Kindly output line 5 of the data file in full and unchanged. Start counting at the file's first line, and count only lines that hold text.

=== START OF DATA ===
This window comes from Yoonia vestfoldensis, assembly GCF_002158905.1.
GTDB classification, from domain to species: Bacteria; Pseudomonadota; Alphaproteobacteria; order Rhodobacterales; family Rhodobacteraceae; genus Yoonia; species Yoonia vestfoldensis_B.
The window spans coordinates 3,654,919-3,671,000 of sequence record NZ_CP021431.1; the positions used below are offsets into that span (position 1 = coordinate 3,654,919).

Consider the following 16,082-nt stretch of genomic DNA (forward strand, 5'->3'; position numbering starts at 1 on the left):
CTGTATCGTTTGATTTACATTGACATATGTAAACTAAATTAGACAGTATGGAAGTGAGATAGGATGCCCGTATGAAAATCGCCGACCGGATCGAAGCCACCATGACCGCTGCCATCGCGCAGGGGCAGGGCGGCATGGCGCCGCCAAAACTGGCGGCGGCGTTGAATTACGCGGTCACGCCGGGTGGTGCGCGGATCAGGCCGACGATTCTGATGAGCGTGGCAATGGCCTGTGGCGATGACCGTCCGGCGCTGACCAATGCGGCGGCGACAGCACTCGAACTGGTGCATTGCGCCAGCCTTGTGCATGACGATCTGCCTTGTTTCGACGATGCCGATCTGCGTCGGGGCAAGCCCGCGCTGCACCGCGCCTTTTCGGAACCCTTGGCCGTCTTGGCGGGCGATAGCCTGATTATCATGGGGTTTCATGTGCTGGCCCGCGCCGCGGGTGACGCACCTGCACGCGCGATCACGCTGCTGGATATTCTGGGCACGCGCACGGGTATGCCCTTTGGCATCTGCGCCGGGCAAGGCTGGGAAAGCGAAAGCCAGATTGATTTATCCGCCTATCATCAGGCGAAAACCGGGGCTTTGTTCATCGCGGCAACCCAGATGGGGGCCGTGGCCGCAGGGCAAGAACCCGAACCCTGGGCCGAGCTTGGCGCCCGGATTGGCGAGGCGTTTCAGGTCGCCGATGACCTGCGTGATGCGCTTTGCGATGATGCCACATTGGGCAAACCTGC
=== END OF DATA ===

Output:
CTGTATCGTTTGATTTACATTGACATATGTAAACTAAATTAGACAGTATGGAAGTGAGATAGGATGCCCGTATGAAAATCGCCGACCGGATCGAAGCCACCATGACCGCTGCCATCGCGCAGGGGCAGGGCGGCATGGCGCCGCCAAAACTGGCGGCGGCGTTGAATTACGCGGTCACGCCGGGTGGTGCGCGGATCAGGCCGACGATTCTGATGAGCGTGGCAATGGCCTGTGGCGATGACCGTCCGGCGCTGACCAATGCGGCGGCGACAGCACTCGAACTGGTGCATTGCGCCAGCCTTGTGCATGACGATCTGCCTTGTTTCGACGATGCCGATCTGCGTCGGGGCAAGCCCGCGCTGCACCGCGCCTTTTCGGAACCCTTGGCCGTCTTGGCGGGCGATAGCCTGATTATCATGGGGTTTCATGTGCTGGCCCGCGCCGCGGGTGACGCACCTGCACGCGCGATCACGCTGCTGGATATTCTGGGCACGCGCACGGGTATGCCCTTTGGCATCTGCGCCGGGCAAGGCTGGGAAAGCGAAAGCCAGATTGATTTATCCGCCTATCATCAGGCGAAAACCGGGGCTTTGTTCATCGCGGCAACCCAGATGGGGGCCGTGGCCGCAGGGCAAGAACCCGAACCCTGGGCCGAGCTTGGCGCCCGGATTGGCGAGGCGTTTCAGGTCGCCGATGACCTGCGTGATGCGCTTTGCGATGATGCCACATTGGGCAAACCTGC